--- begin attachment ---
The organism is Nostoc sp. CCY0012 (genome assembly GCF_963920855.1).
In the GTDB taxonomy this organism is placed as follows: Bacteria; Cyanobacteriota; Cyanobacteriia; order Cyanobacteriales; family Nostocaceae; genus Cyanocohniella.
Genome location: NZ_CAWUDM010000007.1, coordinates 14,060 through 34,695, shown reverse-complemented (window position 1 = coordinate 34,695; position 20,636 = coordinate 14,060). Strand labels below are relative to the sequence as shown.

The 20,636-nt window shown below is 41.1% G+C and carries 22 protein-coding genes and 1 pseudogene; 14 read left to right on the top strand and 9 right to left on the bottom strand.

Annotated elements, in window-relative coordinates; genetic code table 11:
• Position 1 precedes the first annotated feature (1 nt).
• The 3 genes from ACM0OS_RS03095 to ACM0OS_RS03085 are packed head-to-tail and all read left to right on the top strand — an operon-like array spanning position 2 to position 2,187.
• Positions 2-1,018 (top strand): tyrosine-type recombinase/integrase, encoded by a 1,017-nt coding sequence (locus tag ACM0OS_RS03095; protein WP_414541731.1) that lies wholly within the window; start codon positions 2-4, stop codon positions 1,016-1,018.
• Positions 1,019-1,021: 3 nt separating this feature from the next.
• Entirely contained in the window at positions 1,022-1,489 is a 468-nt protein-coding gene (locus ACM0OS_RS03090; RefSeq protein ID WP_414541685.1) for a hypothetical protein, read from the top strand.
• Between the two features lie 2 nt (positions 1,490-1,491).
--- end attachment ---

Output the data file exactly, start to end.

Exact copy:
The organism is Nostoc sp. CCY0012 (genome assembly GCF_963920855.1).
In the GTDB taxonomy this organism is placed as follows: Bacteria; Cyanobacteriota; Cyanobacteriia; order Cyanobacteriales; family Nostocaceae; genus Cyanocohniella.
Genome location: NZ_CAWUDM010000007.1, coordinates 14,060 through 34,695, shown reverse-complemented (window position 1 = coordinate 34,695; position 20,636 = coordinate 14,060). Strand labels below are relative to the sequence as shown.

The 20,636-nt window shown below is 41.1% G+C and carries 22 protein-coding genes and 1 pseudogene; 14 read left to right on the top strand and 9 right to left on the bottom strand.

Annotated elements, in window-relative coordinates; genetic code table 11:
• Position 1 precedes the first annotated feature (1 nt).
• The 3 genes from ACM0OS_RS03095 to ACM0OS_RS03085 are packed head-to-tail and all read left to right on the top strand — an operon-like array spanning position 2 to position 2,187.
• Positions 2-1,018 (top strand): tyrosine-type recombinase/integrase, encoded by a 1,017-nt coding sequence (locus tag ACM0OS_RS03095; protein WP_414541731.1) that lies wholly within the window; start codon positions 2-4, stop codon positions 1,016-1,018.
• Positions 1,019-1,021: 3 nt separating this feature from the next.
• Entirely contained in the window at positions 1,022-1,489 is a 468-nt protein-coding gene (locus ACM0OS_RS03090; RefSeq protein ID WP_414541685.1) for a hypothetical protein, read from the top strand.
• Between the two features lie 2 nt (positions 1,490-1,491).